A Homage to Catalonia

Western Mail (Cardiff, Wales), July 30, 2005 | Go to article overview

A Homage to Catalonia


Byline: By Sally Williams Western Mail

Continuing our series profiling some of the best Welsh authors writing in English, Sally Williams spoke to Richard Gwyn about his latest work, The Colour of a Dog Running Away

THE bizarre sight of a group of American naval officers emerging out of a hole in the ground in a town in Crete gave Welsh author Richard Gwyn the idea for his next novel.

The strange spectacle that he stumbled upon when he was walking around the Greek island's second largest town, Hania, threw Richard's imagination into overdrive.

He explains, 'Seeing the officers coming out of nowhere gave rise to the idea there was a labyrinth underground.

'It was during the early 1980s and I assumed the officers were probably coming out of a nuclear shelter.

'Then I thought there must almost certainly be a Soviet spy in that town and the vague idea of turning the thoughts into a novel germinated for some time before bearing fruit.

'The novel will be set in Greece and it will include the myth of the Minotaur.'

According to mythology, Minos told Daedalus to build a labyrinth and placed the Minotaur at the centre of it. Minos arranged to sacrifice young men and women to the flesh-eating Minotaur by shutting them into the labyrinth, where they would wander, lost, until the Minotaur caught and devoured them.

But it is Gwyn's first novel, The Colour of a Dog Running Away, that is capturing the public's imagination this summer.

It is already being tipped by major national booksellers as a hit and Spanish publisher, Roca Editorial, has launched it in Barcelona, where it is set.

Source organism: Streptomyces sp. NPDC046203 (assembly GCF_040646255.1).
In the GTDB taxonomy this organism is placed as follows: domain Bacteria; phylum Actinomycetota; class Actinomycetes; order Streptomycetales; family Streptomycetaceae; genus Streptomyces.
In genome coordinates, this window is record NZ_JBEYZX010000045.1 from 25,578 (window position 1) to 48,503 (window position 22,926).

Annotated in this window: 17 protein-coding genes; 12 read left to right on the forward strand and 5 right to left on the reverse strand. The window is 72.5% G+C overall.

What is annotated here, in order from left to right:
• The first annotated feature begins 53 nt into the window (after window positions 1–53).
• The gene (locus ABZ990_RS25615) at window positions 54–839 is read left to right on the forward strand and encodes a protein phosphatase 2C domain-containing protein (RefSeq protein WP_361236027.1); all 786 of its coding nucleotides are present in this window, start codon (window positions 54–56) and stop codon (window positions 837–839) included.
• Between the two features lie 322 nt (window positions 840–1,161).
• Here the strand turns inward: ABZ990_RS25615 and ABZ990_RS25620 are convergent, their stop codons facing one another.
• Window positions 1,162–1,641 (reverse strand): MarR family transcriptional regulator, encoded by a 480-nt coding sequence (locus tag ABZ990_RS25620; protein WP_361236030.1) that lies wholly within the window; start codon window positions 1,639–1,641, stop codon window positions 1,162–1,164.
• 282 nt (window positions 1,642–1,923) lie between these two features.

Gwyn, 48, divides his time between Grangetown, Cardiff and Catalonia. He travelled to Spain with a party of writers, publishers, editors and artists from Wales to launch his book there in June.

Roca Editorial will be translating TCOADRA into Spanish for publication in the autumn. The launch at the Ateneu in Barcelona is planned to be the first in a series of cultural and literary exchanges between Welsh and Catalan writers.

Welsh readers appreciate the Celtic links between the Welsh and the Catalans. The two peoples love to celebrate their own distinct identity, despite being surrounded by a much larger neighbour.

As a result, TCOADRA featured at the Hay Festival in May and went into reprint only a week after publication thanks to advance orders as the Welsh book of the month through Amazon, Waterstone's, WH Smith and Ottaker's.

Set in the Gothic Quarter of Barcelona, the novel follows its Welsh hero Lucas through the streets and over the rooftops of the city.

The story twists between an intense love story sparked by the delivery of a mysterious postcard and a paranoid thriller when Lucas and his girlfriend are abducted to the Pyrenees as part of a plot to revitalise a medieval Cathar sect, thought to have been exterminated in the 13th Century.

Gwyn studied anthropology at the London School of Economics and became interested in the threatened cultures, languages and music of peripheral communities.

He says, 'I've always been interested in other cultures and different ways of looking at the world. …

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